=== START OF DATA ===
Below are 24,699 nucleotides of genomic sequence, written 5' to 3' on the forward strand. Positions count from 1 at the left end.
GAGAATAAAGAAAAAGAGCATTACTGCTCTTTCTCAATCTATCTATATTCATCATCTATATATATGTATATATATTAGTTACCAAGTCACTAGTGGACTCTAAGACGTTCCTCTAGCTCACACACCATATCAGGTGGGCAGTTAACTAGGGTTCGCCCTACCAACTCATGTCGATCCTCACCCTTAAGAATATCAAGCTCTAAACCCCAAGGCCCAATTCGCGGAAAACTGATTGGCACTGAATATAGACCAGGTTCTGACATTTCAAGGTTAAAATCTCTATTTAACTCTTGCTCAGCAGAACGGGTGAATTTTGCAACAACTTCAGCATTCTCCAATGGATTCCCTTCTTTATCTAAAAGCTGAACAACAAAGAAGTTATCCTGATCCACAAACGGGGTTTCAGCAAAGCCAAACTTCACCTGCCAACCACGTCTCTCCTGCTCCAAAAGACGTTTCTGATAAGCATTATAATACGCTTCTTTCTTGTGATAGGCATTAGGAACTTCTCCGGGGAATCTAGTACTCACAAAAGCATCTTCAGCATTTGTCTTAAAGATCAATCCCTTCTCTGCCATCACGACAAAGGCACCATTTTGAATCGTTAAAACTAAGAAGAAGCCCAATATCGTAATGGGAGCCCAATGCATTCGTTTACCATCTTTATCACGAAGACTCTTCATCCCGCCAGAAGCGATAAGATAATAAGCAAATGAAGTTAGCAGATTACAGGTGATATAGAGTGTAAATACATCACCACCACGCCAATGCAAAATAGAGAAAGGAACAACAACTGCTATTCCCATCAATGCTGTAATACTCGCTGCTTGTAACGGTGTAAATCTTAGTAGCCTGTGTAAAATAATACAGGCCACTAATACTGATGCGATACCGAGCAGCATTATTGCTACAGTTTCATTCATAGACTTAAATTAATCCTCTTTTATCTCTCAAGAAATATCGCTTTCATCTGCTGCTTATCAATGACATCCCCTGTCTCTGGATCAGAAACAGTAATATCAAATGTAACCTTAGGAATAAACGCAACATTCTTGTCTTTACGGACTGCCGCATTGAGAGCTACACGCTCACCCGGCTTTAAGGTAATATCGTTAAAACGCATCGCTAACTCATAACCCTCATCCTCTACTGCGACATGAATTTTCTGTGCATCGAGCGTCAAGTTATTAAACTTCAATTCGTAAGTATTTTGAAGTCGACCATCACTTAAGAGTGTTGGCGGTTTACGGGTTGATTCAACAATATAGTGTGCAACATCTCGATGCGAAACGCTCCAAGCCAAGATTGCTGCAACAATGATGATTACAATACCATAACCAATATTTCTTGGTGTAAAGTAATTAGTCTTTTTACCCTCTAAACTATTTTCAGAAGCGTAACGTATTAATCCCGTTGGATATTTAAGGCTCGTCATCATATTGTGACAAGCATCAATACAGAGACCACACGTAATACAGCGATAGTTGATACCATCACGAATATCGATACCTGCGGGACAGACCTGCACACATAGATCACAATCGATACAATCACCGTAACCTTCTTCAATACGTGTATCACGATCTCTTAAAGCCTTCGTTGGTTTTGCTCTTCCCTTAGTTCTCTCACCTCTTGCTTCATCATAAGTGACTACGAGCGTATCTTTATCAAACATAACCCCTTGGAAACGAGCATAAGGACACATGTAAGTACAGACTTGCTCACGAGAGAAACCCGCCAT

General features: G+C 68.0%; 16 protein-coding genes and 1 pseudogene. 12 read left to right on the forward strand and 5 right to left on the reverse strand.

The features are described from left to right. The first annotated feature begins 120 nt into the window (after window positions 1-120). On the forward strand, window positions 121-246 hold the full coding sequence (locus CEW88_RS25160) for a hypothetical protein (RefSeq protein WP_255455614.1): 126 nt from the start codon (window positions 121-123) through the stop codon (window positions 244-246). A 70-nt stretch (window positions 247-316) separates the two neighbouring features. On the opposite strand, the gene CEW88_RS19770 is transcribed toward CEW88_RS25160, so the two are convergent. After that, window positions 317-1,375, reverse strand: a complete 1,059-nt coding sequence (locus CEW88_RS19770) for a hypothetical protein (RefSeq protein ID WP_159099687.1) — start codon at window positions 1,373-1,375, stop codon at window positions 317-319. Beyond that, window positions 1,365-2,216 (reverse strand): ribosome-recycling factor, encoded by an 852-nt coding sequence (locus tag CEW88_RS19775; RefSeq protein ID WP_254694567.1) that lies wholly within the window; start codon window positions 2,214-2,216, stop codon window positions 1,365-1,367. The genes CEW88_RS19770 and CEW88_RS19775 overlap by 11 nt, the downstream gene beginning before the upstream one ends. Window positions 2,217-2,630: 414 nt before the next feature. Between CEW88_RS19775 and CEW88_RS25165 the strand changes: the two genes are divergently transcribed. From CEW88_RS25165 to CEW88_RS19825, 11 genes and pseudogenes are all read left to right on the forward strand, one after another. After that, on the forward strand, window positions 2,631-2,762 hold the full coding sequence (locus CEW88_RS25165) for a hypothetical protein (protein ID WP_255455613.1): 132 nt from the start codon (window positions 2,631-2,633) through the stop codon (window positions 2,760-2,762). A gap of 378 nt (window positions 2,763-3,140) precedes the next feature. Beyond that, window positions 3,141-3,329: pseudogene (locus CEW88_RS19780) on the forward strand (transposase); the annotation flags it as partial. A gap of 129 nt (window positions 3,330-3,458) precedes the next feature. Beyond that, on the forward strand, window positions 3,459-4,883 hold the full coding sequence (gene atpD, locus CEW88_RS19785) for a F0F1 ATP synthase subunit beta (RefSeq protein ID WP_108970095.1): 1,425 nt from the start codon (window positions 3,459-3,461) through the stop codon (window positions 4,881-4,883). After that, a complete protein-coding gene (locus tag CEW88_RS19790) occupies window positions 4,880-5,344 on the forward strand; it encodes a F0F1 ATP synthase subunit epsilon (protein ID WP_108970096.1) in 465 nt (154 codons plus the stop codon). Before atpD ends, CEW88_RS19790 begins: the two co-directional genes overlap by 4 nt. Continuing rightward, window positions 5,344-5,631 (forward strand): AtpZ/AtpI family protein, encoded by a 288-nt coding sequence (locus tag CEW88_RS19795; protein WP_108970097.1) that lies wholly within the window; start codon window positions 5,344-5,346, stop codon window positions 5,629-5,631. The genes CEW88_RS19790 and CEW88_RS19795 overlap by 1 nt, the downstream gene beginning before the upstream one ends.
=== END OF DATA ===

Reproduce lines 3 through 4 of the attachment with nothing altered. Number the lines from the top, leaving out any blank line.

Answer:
General features: G+C 68.0%; 16 protein-coding genes and 1 pseudogene. 12 read left to right on the forward strand and 5 right to left on the reverse strand.

The features are described from left to right. The first annotated feature begins 120 nt into the window (after window positions 1-120). On the forward strand, window positions 121-246 hold the full coding sequence (locus CEW88_RS25160) for a hypothetical protein (RefSeq protein WP_255455614.1): 126 nt from the start codon (window positions 121-123) through the stop codon (window positions 244-246). A 70-nt stretch (window positions 247-316) separates the two neighbouring features. On the opposite strand, the gene CEW88_RS19770 is transcribed toward CEW88_RS25160, so the two are convergent. After that, window positions 317-1,375, reverse strand: a complete 1,059-nt coding sequence (locus CEW88_RS19770) for a hypothetical protein (RefSeq protein ID WP_159099687.1) — start codon at window positions 1,373-1,375, stop codon at window positions 317-319. Beyond that, window positions 1,365-2,216 (reverse strand): ribosome-recycling factor, encoded by an 852-nt coding sequence (locus tag CEW88_RS19775; RefSeq protein ID WP_254694567.1) that lies wholly within the window; start codon window positions 2,214-2,216, stop codon window positions 1,365-1,367. The genes CEW88_RS19770 and CEW88_RS19775 overlap by 11 nt, the downstream gene beginning before the upstream one ends. Window positions 2,217-2,630: 414 nt before the next feature. Between CEW88_RS19775 and CEW88_RS25165 the strand changes: the two genes are divergently transcribed. From CEW88_RS25165 to CEW88_RS19825, 11 genes and pseudogenes are all read left to right on the forward strand, one after another. After that, on the forward strand, window positions 2,631-2,762 hold the full coding sequence (locus CEW88_RS25165) for a hypothetical protein (protein ID WP_255455613.1): 132 nt from the start codon (window positions 2,631-2,633) through the stop codon (window positions 2,760-2,762). A gap of 378 nt (window positions 2,763-3,140) precedes the next feature. Beyond that, window positions 3,141-3,329: pseudogene (locus CEW88_RS19780) on the forward strand (transposase); the annotation flags it as partial. A gap of 129 nt (window positions 3,330-3,458) precedes the next feature. Beyond that, on the forward strand, window positions 3,459-4,883 hold the full coding sequence (gene atpD, locus CEW88_RS19785) for a F0F1 ATP synthase subunit beta (RefSeq protein ID WP_108970095.1): 1,425 nt from the start codon (window positions 3,459-3,461) through the stop codon (window positions 4,881-4,883). After that, a complete protein-coding gene (locus tag CEW88_RS19790) occupies window positions 4,880-5,344 on the forward strand; it encodes a F0F1 ATP synthase subunit epsilon (protein ID WP_108970096.1) in 465 nt (154 codons plus the stop codon). Before atpD ends, CEW88_RS19790 begins: the two co-directional genes overlap by 4 nt. Continuing rightward, window positions 5,344-5,631 (forward strand): AtpZ/AtpI family protein, encoded by a 288-nt coding sequence (locus tag CEW88_RS19795; protein WP_108970097.1) that lies wholly within the window; start codon window positions 5,344-5,346, stop codon window positions 5,629-5,631. The genes CEW88_RS19790 and CEW88_RS19795 overlap by 1 nt, the downstream gene beginning before the upstream one ends.